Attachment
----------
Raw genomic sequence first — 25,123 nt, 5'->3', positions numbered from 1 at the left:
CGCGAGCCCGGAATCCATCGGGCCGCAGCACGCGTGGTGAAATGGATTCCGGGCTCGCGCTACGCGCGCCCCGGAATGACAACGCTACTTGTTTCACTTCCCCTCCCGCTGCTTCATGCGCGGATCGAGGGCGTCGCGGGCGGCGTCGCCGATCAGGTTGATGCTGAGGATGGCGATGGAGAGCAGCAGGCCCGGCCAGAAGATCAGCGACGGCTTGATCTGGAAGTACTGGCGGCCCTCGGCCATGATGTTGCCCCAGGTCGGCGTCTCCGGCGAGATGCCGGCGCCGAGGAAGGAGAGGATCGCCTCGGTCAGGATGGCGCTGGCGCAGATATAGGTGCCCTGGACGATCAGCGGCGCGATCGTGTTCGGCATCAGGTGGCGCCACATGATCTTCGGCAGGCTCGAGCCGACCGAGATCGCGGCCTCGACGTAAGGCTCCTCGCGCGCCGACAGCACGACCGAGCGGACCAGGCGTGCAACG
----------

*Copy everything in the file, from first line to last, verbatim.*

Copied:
Raw genomic sequence first — 25,123 nt, 5'->3', positions numbered from 1 at the left:
CGCGAGCCCGGAATCCATCGGGCCGCAGCACGCGTGGTGAAATGGATTCCGGGCTCGCGCTACGCGCGCCCCGGAATGACAACGCTACTTGTTTCACTTCCCCTCCCGCTGCTTCATGCGCGGATCGAGGGCGTCGCGGGCGGCGTCGCCGATCAGGTTGATGCTGAGGATGGCGATGGAGAGCAGCAGGCCCGGCCAGAAGATCAGCGACGGCTTGATCTGGAAGTACTGGCGGCCCTCGGCCATGATGTTGCCCCAGGTCGGCGTCTCCGGCGAGATGCCGGCGCCGAGGAAGGAGAGGATCGCCTCGGTCAGGATGGCGCTGGCGCAGATATAGGTGCCCTGGACGATCAGCGGCGCGATCGTGTTCGGCATCAGGTGGCGCCACATGATCTTCGGCAGGCTCGAGCCGACCGAGATCGCGGCCTCGACGTAAGGCTCCTCGCGCGCCGACAGCACGACCGAGCGGACCAGGCGTGCAACG